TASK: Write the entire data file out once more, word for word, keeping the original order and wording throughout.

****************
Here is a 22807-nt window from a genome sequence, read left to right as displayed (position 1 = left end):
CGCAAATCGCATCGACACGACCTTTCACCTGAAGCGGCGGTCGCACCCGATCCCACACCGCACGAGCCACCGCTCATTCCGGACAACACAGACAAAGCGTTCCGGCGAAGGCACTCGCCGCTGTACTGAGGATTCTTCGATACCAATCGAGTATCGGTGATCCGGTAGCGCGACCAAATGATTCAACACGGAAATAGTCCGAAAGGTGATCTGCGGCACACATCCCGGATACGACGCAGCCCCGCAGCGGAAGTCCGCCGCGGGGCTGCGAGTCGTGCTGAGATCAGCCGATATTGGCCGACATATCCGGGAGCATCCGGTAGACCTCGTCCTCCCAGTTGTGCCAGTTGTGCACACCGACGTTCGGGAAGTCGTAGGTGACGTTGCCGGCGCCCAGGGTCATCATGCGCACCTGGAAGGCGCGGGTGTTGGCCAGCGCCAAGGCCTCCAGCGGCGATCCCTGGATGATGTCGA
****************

Here is a 22807-nt window from a genome sequence, read left to right as displayed (position 1 = left end):
CGCAAATCGCATCGACACGACCTTTCACCTGAAGCGGCGGTCGCACCCGATCCCACACCGCACGAGCCACCGCTCATTCCGGACAACACAGACAAAGCGTTCCGGCGAAGGCACTCGCCGCTGTACTGAGGATTCTTCGATACCAATCGAGTATCGGTGATCCGGTAGCGCGACCAAATGATTCAACACGGAAATAGTCCGAAAGGTGATCTGCGGCACACATCCCGGATACGACGCAGCCCCGCAGCGGAAGTCCGCCGCGGGGCTGCGAGTCGTGCTGAGATCAGCCGATATTGGCCGACATATCCGGGAGCATCCGGTAGACCTCGTCCTCCCAGTTGTGCCAGTTGTGCACACCGACGTTCGGGAAGTCGTAGGTGACGTTGCCGGCGCCCAGGGTCATCATGCGCACCTGGAAGGCGCGGGTGTTGGCCAGCGCCAAGGCCTCCAGCGGCGATCCCTGGATGATGTCGA